Zen Buddhism & Conclusion

Submitted by Hannah D. on Thu, 09/26/2013 - 19:31

“Entering Zen is like stepping through Alice’s looking glass. One finds oneself in a topsy-turvy wonderland where everything seems quite mad – charmingly mad, perhaps, but mad all the same. It is a world of bewildering dialogues, obscure conundrums, and abrupt non sequiters, all carried off in the most urbane, cheerful, innocent style imaginable.” (129)

Before leaping into the deep end of this wonderland, it would be useful to know what some basic teachings of Zen are. Salvation is to be found in personal meditation and not in anything or anyone else. Many Zen masters do not allow their students to mention Buddha or nirvana altogether. Definitions and explanations are also forbidden.

The Zen student reaches enlightenment through three steps, the first being zazen. Here, the monk sits for hours in lotus position (legs crossed over each other and hands resting over the knees) and “seeking to waken the Buddha mind” (133).

The next step is koan. These are nonsensical riddles that, through meditation, must be solved. “What was the appearance of your face before you were born?” and “What is the sound of one hand clapping?” (133-134) are two such riddles.

“Our impulse is to dismiss these puzzles as absurd, but the Zen practicioner is not permitted to do this . . . For Zen, if reason is not a ball and chain, anchoring mind to earth, it is at least a ladder too short to reach truth’s full heights. It must, therefore, be surpassed, and it is just this surpassing that koans are designed to assist.” (134)

So Zennists are actually expected to solve their koans by breaking free from logic. This may be seen as a direct insult to Buddha’s use of rationalism and empiricism, but really, when one’s mind is the sole authority for truth, anything can be justifiable.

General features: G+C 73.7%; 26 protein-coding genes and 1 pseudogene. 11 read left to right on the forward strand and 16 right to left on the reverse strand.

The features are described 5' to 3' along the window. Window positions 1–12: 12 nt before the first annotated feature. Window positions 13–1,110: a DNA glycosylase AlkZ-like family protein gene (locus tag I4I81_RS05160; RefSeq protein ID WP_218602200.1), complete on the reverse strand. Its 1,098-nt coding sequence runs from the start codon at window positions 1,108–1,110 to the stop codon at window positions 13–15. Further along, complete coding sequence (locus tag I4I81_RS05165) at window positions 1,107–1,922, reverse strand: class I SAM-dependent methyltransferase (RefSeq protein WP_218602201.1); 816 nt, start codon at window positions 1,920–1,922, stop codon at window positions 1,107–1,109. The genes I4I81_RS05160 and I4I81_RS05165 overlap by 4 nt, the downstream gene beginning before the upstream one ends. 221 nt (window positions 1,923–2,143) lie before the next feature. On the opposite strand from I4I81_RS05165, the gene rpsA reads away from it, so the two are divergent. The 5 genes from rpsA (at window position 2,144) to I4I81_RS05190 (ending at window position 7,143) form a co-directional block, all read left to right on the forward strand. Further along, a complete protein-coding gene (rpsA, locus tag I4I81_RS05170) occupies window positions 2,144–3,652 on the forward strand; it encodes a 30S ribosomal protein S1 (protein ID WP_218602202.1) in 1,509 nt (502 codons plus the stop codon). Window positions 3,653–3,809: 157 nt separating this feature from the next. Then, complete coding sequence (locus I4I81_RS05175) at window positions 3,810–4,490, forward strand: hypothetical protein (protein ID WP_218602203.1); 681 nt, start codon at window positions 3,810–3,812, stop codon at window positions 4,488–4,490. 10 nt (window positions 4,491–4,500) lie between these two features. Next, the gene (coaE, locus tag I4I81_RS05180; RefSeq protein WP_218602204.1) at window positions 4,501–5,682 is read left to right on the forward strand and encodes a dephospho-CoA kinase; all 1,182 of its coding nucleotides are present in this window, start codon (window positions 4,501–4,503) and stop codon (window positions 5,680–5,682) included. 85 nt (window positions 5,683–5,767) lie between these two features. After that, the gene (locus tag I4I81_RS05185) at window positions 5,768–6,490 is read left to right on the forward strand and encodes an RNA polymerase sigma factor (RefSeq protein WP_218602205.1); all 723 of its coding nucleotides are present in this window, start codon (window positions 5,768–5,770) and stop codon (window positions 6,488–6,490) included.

Finally, the student has sanzen with a master, which lets the student know when he is on the right path in solving his koan.

Such teaching lead to one Zen master, when asked about his religion, to lift up a finger; another only kicked a ball; yet another ‘answered’ by slapping whoever asked him. A certain Zen student, upon first entering the monastery and seeking enlightenment, completely achieved his goal when he was commanded by his master to wash his breakfast bowls.

The way that Zen masters interact with each other, however, is particularly revealing.

“A group of Zen masters, gathered for conversation, have a great time declaring that there is no such things as Buddhism, or Enlightenment, or anything even remotely resembling nirvana. They set traps for one another, trying to trick someone into an assertion that might imply the contrary. Practiced as they are, they always artfully allude traps and pitfalls, whereupon the entire company bursts into glorious, room-shaking laughter.” (129)

The Zen master refuses all rational definition and symbols connected to his belief – he may even harshly scold the student who asks – because he claims that the experience of achieving Zen is indescribable. Their scriptures are essentially filled with statements denying that their religion can be described by “any verbal formula whatsoever” (131). They then command their students to tear the scriptures to bits, for revering such a description is certain to hinder their arrival at it. Finally their own standard of logic is claimed, which is of course perfectly reasonable after having setting up self-judgment as the ultimate authority.

“Zen logic and description make sense only from an experiential perspective radically different from the ordinary . . . Zen masters are determined that their students attain the experience itself, not allow talk to take its place.” (132)